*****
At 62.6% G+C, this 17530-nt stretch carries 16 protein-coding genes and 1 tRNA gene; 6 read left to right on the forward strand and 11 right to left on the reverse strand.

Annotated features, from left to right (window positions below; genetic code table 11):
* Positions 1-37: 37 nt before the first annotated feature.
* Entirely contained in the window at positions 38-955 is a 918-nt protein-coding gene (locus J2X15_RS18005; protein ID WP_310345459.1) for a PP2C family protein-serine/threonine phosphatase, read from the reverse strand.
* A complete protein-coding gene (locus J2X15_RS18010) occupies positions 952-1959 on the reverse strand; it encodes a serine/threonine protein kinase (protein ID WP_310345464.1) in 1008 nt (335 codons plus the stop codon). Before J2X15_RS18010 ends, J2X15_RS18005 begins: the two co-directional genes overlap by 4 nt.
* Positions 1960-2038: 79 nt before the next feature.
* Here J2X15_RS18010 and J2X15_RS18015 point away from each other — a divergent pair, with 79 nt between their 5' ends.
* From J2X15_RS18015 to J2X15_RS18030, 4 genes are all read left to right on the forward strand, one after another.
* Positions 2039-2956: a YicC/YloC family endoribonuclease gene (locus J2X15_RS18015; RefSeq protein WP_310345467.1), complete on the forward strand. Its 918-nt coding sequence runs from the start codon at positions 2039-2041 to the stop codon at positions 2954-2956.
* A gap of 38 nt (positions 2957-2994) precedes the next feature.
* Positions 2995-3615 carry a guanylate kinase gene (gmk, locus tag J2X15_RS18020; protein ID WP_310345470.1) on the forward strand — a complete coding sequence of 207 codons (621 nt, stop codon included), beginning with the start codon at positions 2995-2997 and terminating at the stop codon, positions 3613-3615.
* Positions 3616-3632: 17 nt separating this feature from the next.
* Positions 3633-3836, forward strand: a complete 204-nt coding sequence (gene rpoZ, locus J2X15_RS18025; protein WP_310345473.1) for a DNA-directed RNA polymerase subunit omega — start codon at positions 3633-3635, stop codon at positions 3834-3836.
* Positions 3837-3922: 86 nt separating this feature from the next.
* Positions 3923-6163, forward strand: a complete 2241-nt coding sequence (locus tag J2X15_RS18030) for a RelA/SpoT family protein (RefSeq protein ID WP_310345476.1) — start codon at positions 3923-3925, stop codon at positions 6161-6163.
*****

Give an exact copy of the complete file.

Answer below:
At 62.6% G+C, this 17530-nt stretch carries 16 protein-coding genes and 1 tRNA gene; 6 read left to right on the forward strand and 11 right to left on the reverse strand.

Annotated features, from left to right (window positions below; genetic code table 11):
* Positions 1-37: 37 nt before the first annotated feature.
* Entirely contained in the window at positions 38-955 is a 918-nt protein-coding gene (locus J2X15_RS18005; protein ID WP_310345459.1) for a PP2C family protein-serine/threonine phosphatase, read from the reverse strand.
* A complete protein-coding gene (locus J2X15_RS18010) occupies positions 952-1959 on the reverse strand; it encodes a serine/threonine protein kinase (protein ID WP_310345464.1) in 1008 nt (335 codons plus the stop codon). Before J2X15_RS18010 ends, J2X15_RS18005 begins: the two co-directional genes overlap by 4 nt.
* Positions 1960-2038: 79 nt before the next feature.
* Here J2X15_RS18010 and J2X15_RS18015 point away from each other — a divergent pair, with 79 nt between their 5' ends.
* From J2X15_RS18015 to J2X15_RS18030, 4 genes are all read left to right on the forward strand, one after another.
* Positions 2039-2956: a YicC/YloC family endoribonuclease gene (locus J2X15_RS18015; RefSeq protein WP_310345467.1), complete on the forward strand. Its 918-nt coding sequence runs from the start codon at positions 2039-2041 to the stop codon at positions 2954-2956.
* A gap of 38 nt (positions 2957-2994) precedes the next feature.
* Positions 2995-3615 carry a guanylate kinase gene (gmk, locus tag J2X15_RS18020; protein ID WP_310345470.1) on the forward strand — a complete coding sequence of 207 codons (621 nt, stop codon included), beginning with the start codon at positions 2995-2997 and terminating at the stop codon, positions 3613-3615.
* Positions 3616-3632: 17 nt separating this feature from the next.
* Positions 3633-3836, forward strand: a complete 204-nt coding sequence (gene rpoZ, locus J2X15_RS18025; protein WP_310345473.1) for a DNA-directed RNA polymerase subunit omega — start codon at positions 3633-3635, stop codon at positions 3834-3836.
* Positions 3837-3922: 86 nt separating this feature from the next.
* Positions 3923-6163, forward strand: a complete 2241-nt coding sequence (locus tag J2X15_RS18030) for a RelA/SpoT family protein (RefSeq protein ID WP_310345476.1) — start codon at positions 3923-3925, stop codon at positions 6161-6163.